The National Health Policy-2017[10] advocates extensive deployment of digital tools for improving the efficiency and outcome of the health-care system. The policy aims at an integrated health information platform or system which serves the needs of all stakeholders and improves efficiency, transparency, and citizen experience. Delivery of better health outcomes in terms of access, quality, affordability, lowering of disease burden, and efficient monitoring of health entitlements to citizens is the goal. Establishing federated national health information architecture, to roll-out and link systems across public and private health providers at state and national levels consistent with Metadata and Data Standards and EHR standards,[9] will be supported by this policy. The policy suggests exploring the use of “Aadhaar” (Unique ID or UID) for identification. Creation of registries (i.e., patients, provider, service, diseases, document, and event) for enhanced public health/big data analytics, creation of health information exchange platform and national health information network, use of National Optical Fiber Network, and use of smart phones/tablets for capturing real-time data are key strategies of the National Health Information Architecture. The policy advocates scaling of various initiatives in the area of teleconsultation which will entail linking tertiary care institutions (medical colleges) to district and subdistrict hospitals which provide secondary care facilities, for the purpose of specialist consultations. The policy will promote utilization of National Knowledge Network for teleeducation, tele-CME, and teleconsultations and access to digital library.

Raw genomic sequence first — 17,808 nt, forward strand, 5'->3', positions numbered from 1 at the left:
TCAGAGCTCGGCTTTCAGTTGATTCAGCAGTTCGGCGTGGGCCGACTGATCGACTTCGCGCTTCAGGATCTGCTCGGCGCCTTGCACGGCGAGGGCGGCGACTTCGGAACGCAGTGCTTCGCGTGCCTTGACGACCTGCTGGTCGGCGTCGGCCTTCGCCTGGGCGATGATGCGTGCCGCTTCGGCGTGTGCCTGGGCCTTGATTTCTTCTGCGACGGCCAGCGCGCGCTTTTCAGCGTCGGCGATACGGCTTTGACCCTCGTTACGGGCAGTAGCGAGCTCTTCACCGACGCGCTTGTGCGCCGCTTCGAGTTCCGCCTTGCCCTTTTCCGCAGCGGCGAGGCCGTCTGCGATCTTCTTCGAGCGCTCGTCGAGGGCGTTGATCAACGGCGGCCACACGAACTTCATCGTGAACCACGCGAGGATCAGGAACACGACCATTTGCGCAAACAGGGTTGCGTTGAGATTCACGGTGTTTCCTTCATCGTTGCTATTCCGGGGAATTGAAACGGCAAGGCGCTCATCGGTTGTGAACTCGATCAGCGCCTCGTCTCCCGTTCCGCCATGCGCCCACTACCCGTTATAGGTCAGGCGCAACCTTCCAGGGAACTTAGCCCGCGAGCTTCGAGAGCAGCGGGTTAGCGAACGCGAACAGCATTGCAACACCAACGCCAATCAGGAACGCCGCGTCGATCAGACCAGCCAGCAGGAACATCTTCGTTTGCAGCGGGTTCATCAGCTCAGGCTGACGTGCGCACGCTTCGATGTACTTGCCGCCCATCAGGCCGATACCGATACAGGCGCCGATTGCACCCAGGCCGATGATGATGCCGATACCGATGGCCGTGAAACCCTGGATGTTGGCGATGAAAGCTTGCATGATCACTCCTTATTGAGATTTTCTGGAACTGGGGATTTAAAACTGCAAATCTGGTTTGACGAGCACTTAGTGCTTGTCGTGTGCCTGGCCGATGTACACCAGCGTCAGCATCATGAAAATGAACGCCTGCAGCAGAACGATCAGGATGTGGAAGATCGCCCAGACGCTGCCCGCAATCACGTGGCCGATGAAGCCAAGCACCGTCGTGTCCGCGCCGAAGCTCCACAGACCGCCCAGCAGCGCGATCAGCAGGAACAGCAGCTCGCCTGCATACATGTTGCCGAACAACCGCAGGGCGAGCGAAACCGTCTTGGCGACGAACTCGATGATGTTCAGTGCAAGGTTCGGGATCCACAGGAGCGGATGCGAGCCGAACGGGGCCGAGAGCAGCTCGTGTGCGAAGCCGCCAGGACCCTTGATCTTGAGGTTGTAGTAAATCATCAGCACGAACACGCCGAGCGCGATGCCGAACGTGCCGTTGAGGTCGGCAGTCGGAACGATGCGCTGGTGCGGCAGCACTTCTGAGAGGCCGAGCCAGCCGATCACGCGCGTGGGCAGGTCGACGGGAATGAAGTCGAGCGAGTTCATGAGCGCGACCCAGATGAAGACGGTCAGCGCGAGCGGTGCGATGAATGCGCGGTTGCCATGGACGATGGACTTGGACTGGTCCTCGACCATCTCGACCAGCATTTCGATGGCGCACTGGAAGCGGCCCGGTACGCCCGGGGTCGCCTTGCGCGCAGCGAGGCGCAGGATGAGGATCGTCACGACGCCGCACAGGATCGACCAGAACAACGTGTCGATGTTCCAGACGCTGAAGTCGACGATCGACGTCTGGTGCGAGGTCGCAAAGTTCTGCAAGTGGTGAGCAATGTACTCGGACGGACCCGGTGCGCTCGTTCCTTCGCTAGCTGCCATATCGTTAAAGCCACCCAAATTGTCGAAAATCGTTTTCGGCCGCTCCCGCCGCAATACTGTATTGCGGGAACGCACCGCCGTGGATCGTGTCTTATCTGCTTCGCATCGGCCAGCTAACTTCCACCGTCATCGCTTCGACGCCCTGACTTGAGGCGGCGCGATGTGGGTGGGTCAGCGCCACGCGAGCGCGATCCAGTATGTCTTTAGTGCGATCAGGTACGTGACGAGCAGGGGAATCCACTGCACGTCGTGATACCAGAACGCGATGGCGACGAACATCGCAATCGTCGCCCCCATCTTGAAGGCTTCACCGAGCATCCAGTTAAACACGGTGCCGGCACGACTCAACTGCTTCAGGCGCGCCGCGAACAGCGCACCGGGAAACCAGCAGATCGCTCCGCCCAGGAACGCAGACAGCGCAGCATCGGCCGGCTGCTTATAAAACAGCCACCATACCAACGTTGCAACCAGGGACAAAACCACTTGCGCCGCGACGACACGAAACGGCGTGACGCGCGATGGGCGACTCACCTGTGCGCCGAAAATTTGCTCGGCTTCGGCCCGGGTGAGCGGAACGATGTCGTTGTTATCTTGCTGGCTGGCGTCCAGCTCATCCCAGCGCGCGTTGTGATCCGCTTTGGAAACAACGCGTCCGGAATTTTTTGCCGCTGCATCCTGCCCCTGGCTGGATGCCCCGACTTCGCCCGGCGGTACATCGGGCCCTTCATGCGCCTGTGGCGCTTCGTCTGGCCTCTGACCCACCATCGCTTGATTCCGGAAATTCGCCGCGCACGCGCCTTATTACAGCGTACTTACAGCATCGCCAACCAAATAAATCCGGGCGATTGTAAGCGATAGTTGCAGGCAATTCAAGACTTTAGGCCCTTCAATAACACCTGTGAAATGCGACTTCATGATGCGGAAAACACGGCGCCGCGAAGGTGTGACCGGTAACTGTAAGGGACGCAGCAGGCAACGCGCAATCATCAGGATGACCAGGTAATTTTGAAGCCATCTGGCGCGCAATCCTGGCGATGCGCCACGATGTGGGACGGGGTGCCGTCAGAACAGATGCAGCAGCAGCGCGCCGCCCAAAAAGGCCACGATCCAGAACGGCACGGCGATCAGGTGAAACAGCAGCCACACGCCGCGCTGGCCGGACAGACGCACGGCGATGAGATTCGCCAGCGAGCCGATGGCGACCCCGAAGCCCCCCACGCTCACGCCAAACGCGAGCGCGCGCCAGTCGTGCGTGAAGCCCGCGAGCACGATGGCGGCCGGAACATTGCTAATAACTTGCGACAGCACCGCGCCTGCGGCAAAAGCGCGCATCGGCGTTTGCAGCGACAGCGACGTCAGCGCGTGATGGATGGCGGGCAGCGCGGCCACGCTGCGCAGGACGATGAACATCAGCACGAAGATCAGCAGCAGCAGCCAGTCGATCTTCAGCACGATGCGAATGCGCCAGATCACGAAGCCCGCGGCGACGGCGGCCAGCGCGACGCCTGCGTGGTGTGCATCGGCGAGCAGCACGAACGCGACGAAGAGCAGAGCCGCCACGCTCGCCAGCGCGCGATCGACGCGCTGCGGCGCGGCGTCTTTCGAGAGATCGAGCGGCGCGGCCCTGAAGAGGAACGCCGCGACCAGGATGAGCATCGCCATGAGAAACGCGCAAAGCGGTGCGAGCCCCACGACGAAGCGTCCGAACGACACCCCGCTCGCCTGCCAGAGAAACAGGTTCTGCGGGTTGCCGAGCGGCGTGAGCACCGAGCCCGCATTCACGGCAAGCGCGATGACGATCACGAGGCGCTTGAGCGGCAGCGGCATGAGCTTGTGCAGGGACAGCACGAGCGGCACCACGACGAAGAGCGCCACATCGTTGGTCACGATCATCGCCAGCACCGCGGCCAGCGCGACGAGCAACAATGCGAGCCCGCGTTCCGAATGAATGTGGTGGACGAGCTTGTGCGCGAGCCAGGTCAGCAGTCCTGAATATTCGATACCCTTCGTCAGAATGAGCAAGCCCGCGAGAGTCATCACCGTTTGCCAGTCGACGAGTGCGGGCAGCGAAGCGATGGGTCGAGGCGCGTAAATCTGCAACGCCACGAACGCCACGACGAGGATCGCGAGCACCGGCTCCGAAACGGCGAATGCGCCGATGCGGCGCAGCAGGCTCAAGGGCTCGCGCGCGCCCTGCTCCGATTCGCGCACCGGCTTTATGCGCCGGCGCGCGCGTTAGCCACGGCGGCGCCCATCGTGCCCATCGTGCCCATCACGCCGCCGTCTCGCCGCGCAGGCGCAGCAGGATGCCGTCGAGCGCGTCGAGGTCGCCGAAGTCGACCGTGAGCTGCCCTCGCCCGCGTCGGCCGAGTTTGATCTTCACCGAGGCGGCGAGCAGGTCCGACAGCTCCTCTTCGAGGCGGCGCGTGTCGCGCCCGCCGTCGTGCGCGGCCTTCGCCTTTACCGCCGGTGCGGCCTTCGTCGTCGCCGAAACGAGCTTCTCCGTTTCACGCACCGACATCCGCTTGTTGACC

The National Health Policy 2017 of India [10] states that recognizing the integral role of technology (eHealth, mHealth, Cloud, Internet of Things or IoT, and Wearables) in the health-care delivery, a National Digital Health Authority (NDHA) will be set up to regulate, develop, and deploy digital health across the continuum of care. The first task that the proposed NDHA will need to carry out is the formulation of a robust National Digital Health Strategy, in consultation with all the stakeholders, for smooth adoption of digital health throughout India.

Therefore, time now seems ripe to acknowledge and encourage health informatics as an academic discipline that will decide the success or failure of health-care delivery in Digital India through capacity building of professionally qualified health informaticians.

Financial support and sponsorship


Conflicts of interest

There are no conflicts of interest.

   References Top

International Medical Informatics Association, IMIA Recommendations on BMHI Education. Available from: http://www.imia-medinfo.org/wp/imia-recommendations-bmhi-education/. [Last accessed on 2017 Oct 11].  Back to cited text no. 1
Sarbadhikari SN. Medical informatics – Are the doctors ready? J Indian Med Assoc 1995;93:165-6.  Back to cited text no. 2
Ministry of Electronics and Information Technology, Government of India, eGovernance Policy Initiatives under Digital India. Available from: http://www.meity.gov.in/DeitY_e-book/e-gov_policy/download/Policy%20Document.pdf. [Last accessed on 2017 Oct 11].  Back to cited text no. 3
US FDA, Digital Health. Available from: https://www.fda.gov/medicaldevices/digitalhealth/. [Last accessed on 2017 Oct 11].  Back to cited text no. 4
ADHA, Digital Health. Available from: https://www.digitalhealth.gov.au/get-started-with-digital-health/what-is-digital-health. [Last accessed on 2017 Oct 11].  Back to cited text no. 5
Sarbadhikari SN. Basic medical science education must include medical informatics. Indian J Physiol Pharmacol 2004;48:395-408.  Back to cited text no. 6
Sarbadhikari SN. The state of medical informatics in India: A roadmap for optimal organization. J Med Syst 2005;29:125-41.  Back to cited text no. 7
Ministry of Health and Family Welfare, Government of India, Model Curriculum Handbook – Health Information Management, 2015-16. Available from: http://www.mohfw.nic.in/sites/default/files/Model_Curriculum_Handbook_Health.pdf. [Last accessed on 2017 Oct 11].  Back to cited text no. 8
National Health Portal, Ministry of Health and Family Welfare, Government of India, EHR Standards Help Desk. Available from: https://www.nhp.gov.in/ehr-standards-helpdesk_ms. [Last accessed on 2017 Oct 11].  Back to cited text no. 9
Ministry of Health and Family Welfare, Government of India, National Health Policy; 2017. Available from: https://www.nhp.gov.in//NHPfiles/national_health_policy_2017.pdf. [Last accessed on 2017 Oct 11].  Back to cited text no. 10